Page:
Know Your Money: Thai Baht (THB)


Things You Should Know about Thai Currency (THB)


Many travelers find foreign currency confusing, especially when visiting multiple nations in one trip. As coins pile up, it gets even more confusing as several nations use dollars or pounds for their currency. In Thailand, it’s the Thai Baht (THB). The currency is both size and color coded and features numbers in both Thai and Arabic numerals.

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Some travelers prefer to exchange cash at currency exchange kiosks or banks, whether inside the airport upon arrival, in cities or at banks. Other travelers don’t like to carry large amounts of cash and instead use ATM machines for safety and to obtain a competitive rate, minus the 200 THB fee assessed to foreign cards.

Regardless of how you obtain your new money, it’s important you familiarize yourself with the Thai Baht.

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Thai Baht Coins (THB) Coins

When it comes to international travel, many find coins the most confusing.

  • The 10 (ten) Baht coin is the largest with a gold center and silver on the outside;
  • The 5 (five) Baht coin is the next in size as well as value;
  • The 2 (two) Baht coin is smaller yet;
  • The 1 (one) Baht coin is the smallest.

Smaller coins denominated by the Satang are nearly worthless, but you may receive them as change at supermarkets or 7/11 stores. 100 (one-hundred) Satang are equal to one Thai Baht.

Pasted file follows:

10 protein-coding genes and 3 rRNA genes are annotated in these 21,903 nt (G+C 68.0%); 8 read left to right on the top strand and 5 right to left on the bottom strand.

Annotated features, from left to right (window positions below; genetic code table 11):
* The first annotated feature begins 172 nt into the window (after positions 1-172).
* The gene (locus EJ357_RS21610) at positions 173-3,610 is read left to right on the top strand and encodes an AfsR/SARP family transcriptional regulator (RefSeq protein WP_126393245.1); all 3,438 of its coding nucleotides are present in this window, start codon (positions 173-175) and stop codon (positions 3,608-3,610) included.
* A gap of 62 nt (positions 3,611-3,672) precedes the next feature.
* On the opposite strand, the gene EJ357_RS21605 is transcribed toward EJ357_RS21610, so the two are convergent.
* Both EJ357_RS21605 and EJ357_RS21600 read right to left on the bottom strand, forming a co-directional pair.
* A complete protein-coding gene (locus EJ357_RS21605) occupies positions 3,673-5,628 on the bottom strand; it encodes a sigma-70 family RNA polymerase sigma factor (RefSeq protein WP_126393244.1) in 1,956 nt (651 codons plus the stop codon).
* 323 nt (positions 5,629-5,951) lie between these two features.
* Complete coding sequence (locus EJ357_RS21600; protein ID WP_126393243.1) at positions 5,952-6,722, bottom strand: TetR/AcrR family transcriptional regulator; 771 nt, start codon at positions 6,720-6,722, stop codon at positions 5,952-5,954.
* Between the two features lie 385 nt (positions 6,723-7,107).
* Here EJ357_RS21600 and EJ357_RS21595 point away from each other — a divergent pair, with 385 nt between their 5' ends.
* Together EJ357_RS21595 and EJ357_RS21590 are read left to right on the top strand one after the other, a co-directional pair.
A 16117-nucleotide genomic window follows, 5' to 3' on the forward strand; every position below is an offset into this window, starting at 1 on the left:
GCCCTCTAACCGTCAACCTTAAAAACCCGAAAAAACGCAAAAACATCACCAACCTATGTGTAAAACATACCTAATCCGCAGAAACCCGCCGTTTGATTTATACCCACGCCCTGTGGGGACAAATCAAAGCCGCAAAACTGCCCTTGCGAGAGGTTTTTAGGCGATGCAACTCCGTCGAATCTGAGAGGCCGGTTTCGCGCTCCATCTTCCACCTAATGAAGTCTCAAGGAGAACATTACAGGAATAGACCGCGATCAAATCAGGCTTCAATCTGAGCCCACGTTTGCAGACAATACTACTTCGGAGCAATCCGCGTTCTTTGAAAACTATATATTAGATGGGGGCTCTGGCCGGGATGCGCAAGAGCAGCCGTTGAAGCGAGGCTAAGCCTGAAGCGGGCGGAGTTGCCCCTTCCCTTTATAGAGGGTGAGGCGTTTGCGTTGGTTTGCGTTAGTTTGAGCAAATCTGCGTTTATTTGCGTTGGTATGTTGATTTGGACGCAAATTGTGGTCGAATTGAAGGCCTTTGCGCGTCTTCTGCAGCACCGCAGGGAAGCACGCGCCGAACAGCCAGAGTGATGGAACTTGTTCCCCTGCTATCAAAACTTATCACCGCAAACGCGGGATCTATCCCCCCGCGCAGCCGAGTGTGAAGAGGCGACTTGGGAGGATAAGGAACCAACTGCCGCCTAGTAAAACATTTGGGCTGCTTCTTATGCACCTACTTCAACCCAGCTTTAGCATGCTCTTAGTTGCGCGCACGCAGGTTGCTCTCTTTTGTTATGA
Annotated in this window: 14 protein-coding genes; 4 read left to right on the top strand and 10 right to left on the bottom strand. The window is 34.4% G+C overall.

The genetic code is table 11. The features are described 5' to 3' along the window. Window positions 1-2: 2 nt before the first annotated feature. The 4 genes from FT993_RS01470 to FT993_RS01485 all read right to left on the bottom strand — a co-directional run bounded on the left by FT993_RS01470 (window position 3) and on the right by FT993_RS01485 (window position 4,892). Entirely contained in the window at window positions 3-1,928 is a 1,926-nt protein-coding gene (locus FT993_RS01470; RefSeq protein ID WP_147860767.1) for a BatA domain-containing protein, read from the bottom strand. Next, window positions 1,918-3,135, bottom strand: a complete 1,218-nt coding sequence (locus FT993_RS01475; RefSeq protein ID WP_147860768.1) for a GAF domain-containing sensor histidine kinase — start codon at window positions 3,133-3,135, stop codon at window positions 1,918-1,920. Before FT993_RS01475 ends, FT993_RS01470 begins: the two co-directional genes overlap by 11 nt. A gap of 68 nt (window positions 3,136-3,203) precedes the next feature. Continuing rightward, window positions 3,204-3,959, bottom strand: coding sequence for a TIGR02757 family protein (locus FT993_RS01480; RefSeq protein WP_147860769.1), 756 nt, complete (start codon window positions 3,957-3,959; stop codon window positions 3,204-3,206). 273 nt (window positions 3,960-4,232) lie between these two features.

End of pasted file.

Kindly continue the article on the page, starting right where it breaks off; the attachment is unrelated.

Thai Baht Bank Notes (THB)

All Thai banknotes vary by both size and color.

The largest bill is the 1,000 (one-thousand) Thai Baht banknote. It’s brown is color with a white background. You’re most likely to receive 1,000 THB notes from currency exchange or ATM machines. Smaller merchants may not be able to provide cash for these notes. The 500 (five-hundred) Thai Baht Note is one of the most handy for western travelers, it’s slightly smaller in size, purple in color, and easy to recognize.

One of the most common is the 100 (one-hundred) Thai Baht note, which is deep-red in color.

TIP: Be careful not to confuse the 100 and 1000 THB bills and when lighting is poor, be extremely careful not to mix up your 20 Baht and 1000 Baht notes.

Next is the 50 (fifty) Thai Baht note, which is blue in color. Finally, the smallest, is the 20 (twenty) Thai Baht banknote.

All Thai banknotes and coins picture His Majesty the King. Despite the recent loss of the King, he’s loved dearly by the people, as such, show respect to the Thai money. Don’t step on notes or coins or do anything which may be deemed offensive. Thais are careful about how they handle money and like to keep bills nearly-crisp.

Avoid Dynamic Currency Conversion Scam

Outside of large malls and resorts, Thailand is by far a cash culture but things are slowly changing. Depending on your bankcard, ATM’s limit you to 10,000 to 25,000 THB per day. Plan big purchases ahead and while credit cards are accepted at major shopping malls, resorts, and a growing number of restaurants & retail stores, never ever fall for the Dynamic Currency Conversion (DCC).

If a credit card terminal offers you an option of paying in your home currency, always select NO. Select payment in Thai Baht (THB) and your credit card will provide you the best possible exchange rate. The dynamic currency conversion is a scam where only the merchant and their bank make money. It may look nice when they convert it to your home currency, but the exchange rate is poor and it’s still a foreign transaction to most banks. Finally, When you sign the sales slip, be sure you’re signing in Thai Baht (THB) currency.

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